If you’re feeling inspired you can also check out other environmental campaigns online. Whether you want

to litter pick on a beach, or protest to save a conservation area near you, you can find plenty of information and resources by visiting websites such as Clean Up The World.

Try and make every day Earth Day, because when it comes to protecting the planet, every little helps. (Unless, of course, the Vogons really do want to build a new hyperspace bypass…)

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Last post

From now on I will only be blogging at Carbon Footnotes and for Earthscan. So it’s ta-tah from me at 10Ways.



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Guest Post: Renovate your Home the Eco-Friendly Way

When it comes to adopting an eco-friendly lifestyle, there is no single place that you have more control than in your home, where you can decide what comes in and what goes out (not to mention where it comes from and where it goes to).

It is your choice whether or not to recycle, to purchase organic food and textiles, to conserve energy and water, to re-purpose old furnishing or donate them to charitable organizations (rather than throwing them away), and to shop for home goods from vendors that embrace eco-friendly practices and materials. So when it’s time to renovate your home, it is you who decides just how green you want to become.

And there are plenty of options for the homeowner looking to make the process a little less harmful to the environment. Depending on the scope of your renovations, your best option may be to hire a company or contractor that specializes in green building projects. These people are well acquainted with the latest advances in green building practices and materials (local, renewable, sustainable, and so on) and they can help you to find the options that work for your home and your budget.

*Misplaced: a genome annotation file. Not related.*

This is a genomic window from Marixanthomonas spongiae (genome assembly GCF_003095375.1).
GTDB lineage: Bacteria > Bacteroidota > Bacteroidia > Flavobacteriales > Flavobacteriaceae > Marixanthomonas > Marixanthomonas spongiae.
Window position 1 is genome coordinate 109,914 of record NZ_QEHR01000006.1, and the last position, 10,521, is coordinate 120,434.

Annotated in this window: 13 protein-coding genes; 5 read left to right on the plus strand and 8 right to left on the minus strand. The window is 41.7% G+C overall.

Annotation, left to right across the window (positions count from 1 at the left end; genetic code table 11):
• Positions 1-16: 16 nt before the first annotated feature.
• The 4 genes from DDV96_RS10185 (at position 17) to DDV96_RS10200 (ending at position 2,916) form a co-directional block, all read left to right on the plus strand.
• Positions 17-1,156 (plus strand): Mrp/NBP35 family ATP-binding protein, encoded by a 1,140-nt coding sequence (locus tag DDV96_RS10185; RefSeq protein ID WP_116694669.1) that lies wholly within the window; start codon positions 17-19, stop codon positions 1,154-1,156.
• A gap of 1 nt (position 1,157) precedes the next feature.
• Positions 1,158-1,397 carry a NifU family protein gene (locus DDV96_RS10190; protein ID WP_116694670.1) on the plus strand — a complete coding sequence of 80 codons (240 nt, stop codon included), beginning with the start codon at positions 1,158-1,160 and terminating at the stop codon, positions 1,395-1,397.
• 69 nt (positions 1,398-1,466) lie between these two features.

On the other hand, hiring a contractor can be a fairly pricey proposition in and of itself. Although large or complex jobs may require the skills and experience that a contractor (and crew) bring to the job, there are also several things you can do on your own to spend less as you make your house more valuable and appealing in an eco-friendly way.
For example, you may need to bring in the pros to tackle major plumbing issues, but you can probably install low-flow toilets and aerated taps on your own with nothing more than a comprehensive home repair guide and a few tools. And if you ask demo crews to stay their hand when removing cabinetry, you won’t have to pay them for cleanup; you can haul intact cabinets to a vendor that specializes in refurbishing usable items for resale. You can even assemble your own solar panels (for about a fifth of what it costs to have them professionally installed), although you’ll have to do some research to learn how.

You can also use reclaimed hardwoods throughout your space for flooring, cabinets, furnishings, and so on, and even create an eco-friendly exterior by landscaping with drought-resistant native plants as well as growing trees that will provide shade in the summer, a wind-break in the winter, and extra oxygen all year-round.